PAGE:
Jara says she and her husband tried to stop Christine and Rebecca by offering their mountain property with an RV which is located in a remote part of Colorado and gets no cellphone service or WiFi allowing them to be off the grid but also allowing the rest of the family to at least know they were safe and where they were.  Jara says that Christine told her that she wished Rebecca took the offer because Christine was keen on staying on the property.

The distraught sister also says that she tried to convince Rebecca to leave her son in her care or at least with the care of his father’s mother, with whom Jara says he was very close with. Sadly, Christine refused all invitations for her son’s care and Jara says her sister had a “fear the world would be a bad influence” on the teenager.

“She would never leave my nephew. He was her everything, absolute everything. And there is no way that she would leave him with anybody,” Jara says.

Jara explained that the teen’s father is not on his birth certificate and legally could not challenge what Rebecca wanted to do, however, the young man and his father were involved in each other’s lives. Jara says the teen’s dad is “distraught” over the news of what happened to his boy.

In August 2022, they set forth on their plan and it has been an anxiety-fueled year since.
“This whole year was pretty worrisome and scary and all that because I didn't know if they were okay or not. And not only that, a couple months ago in March, I had this gut-wrenching feeling that something happened. I knew something happened, and it was to the point to where I almost went up to the mountains and, ‘Okay, maybe they did stay in the state and maybe I could find them up in the mountains.’ But of course we didn't do it because the mountains are huge. Where the hell do I start?” Jara says. “I did not go look for them, but I did have a huge feeling and July 11th it was confirmed.”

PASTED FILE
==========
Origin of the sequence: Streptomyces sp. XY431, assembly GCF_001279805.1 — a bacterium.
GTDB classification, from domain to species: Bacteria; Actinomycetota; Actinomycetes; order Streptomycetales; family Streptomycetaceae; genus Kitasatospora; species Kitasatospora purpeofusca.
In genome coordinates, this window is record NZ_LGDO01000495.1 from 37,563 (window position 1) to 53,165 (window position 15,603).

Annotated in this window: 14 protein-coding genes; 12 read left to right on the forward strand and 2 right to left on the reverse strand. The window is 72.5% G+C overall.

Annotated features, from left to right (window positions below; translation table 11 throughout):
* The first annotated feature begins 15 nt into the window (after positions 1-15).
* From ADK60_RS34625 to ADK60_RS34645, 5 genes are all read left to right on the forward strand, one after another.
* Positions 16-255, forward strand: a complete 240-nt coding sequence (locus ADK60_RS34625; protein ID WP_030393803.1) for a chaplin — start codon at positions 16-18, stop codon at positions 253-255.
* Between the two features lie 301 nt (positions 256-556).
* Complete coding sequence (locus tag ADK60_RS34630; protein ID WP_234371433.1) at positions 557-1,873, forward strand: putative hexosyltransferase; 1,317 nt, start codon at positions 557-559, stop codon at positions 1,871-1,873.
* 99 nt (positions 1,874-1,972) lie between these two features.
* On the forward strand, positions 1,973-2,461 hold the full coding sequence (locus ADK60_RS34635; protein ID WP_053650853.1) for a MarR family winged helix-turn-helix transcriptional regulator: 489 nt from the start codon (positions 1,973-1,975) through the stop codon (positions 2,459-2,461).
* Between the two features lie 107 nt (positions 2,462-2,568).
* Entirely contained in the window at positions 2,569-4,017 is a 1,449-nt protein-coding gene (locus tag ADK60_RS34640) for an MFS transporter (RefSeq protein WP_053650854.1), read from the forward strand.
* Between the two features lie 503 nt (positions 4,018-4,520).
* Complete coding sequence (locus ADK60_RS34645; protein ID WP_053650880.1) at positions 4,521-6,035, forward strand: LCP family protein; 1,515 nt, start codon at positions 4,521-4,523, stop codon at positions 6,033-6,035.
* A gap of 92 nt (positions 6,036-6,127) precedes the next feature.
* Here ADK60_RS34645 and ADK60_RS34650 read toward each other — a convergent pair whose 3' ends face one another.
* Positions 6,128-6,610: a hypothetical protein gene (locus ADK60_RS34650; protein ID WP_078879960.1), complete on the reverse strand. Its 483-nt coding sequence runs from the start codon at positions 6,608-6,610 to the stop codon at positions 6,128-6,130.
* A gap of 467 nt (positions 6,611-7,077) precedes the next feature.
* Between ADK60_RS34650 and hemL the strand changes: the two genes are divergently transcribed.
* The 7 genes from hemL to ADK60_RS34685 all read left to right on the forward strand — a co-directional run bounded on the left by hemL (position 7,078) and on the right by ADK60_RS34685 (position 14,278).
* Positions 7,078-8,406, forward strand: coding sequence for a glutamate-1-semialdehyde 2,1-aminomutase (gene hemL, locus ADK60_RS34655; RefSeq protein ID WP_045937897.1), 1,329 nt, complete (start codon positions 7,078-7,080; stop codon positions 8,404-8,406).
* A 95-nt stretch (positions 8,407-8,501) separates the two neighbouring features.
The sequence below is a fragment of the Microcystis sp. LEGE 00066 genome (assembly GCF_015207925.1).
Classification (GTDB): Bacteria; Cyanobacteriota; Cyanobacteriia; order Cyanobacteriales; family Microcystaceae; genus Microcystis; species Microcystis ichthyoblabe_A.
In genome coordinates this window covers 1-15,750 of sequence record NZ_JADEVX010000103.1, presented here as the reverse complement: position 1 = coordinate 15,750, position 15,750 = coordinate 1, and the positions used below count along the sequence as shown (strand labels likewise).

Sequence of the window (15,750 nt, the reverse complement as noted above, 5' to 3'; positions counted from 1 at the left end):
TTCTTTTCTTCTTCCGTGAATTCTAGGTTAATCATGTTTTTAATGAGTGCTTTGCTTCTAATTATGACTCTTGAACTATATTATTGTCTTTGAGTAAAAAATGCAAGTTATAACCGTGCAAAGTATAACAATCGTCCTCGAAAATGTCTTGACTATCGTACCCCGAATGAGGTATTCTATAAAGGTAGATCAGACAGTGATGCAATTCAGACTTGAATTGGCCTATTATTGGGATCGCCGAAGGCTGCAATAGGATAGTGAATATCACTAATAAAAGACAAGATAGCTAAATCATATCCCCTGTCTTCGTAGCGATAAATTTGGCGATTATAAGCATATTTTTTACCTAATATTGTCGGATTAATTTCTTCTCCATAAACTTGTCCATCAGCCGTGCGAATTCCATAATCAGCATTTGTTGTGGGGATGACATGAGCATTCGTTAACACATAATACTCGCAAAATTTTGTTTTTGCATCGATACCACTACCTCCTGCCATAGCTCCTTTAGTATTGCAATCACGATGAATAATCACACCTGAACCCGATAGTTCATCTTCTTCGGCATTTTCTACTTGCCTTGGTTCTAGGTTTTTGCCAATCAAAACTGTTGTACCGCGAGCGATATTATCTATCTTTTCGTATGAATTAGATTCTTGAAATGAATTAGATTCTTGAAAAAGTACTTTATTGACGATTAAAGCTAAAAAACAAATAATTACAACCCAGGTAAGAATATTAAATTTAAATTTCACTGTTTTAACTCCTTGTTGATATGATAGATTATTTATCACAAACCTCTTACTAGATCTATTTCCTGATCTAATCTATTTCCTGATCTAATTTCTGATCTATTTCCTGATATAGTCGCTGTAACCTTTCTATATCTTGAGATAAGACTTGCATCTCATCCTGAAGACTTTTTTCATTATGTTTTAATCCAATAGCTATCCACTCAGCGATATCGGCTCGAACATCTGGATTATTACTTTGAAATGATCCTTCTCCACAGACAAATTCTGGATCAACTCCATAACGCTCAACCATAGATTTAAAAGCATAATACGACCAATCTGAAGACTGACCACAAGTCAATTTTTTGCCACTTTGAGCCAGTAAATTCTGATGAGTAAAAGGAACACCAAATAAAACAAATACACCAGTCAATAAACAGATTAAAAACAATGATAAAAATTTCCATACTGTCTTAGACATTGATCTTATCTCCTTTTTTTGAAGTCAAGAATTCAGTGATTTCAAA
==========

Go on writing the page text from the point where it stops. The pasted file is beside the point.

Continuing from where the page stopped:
When the coroner called on July 11 to confirm what happened to Christine, Rebecca and her son, Jara says not only was she devastated but speaking about it hasn’t been as cathartic as she hoped but it has left her “emotionally drained.”

The Vances were found about three-to-four hours away from where they lived, Jara says.

Jara says while she and the rest of the family are mourning the loss of the Vances, she wants their story to serve as a warning to others who want to live off the grid.

“I want to get their story out there as well as if I can teach people about going off the grid and at least the basics of what they need to do, because this is what happens when you are not prepared, and especially in Colorado Mountains,” she says.

There will be no funeral for the Vances as the attention around what happened is far too much, but Jara says that the family is mourning privately.

“I want people to know that they were not crazy, that they had good heads on their shoulders. They did. That their whole reason why they were doing this is they really thought it would protect their family, and that fear is one of the most hardest emotions to control. And that's what took over. My sister was just [in] fear. And she wasn't saying anything about any conspiracy theory stuff or anything like that. It was just fear that the world would have a bad influence on her son, her and Christine, and of course, me too, and my family,” Jara says.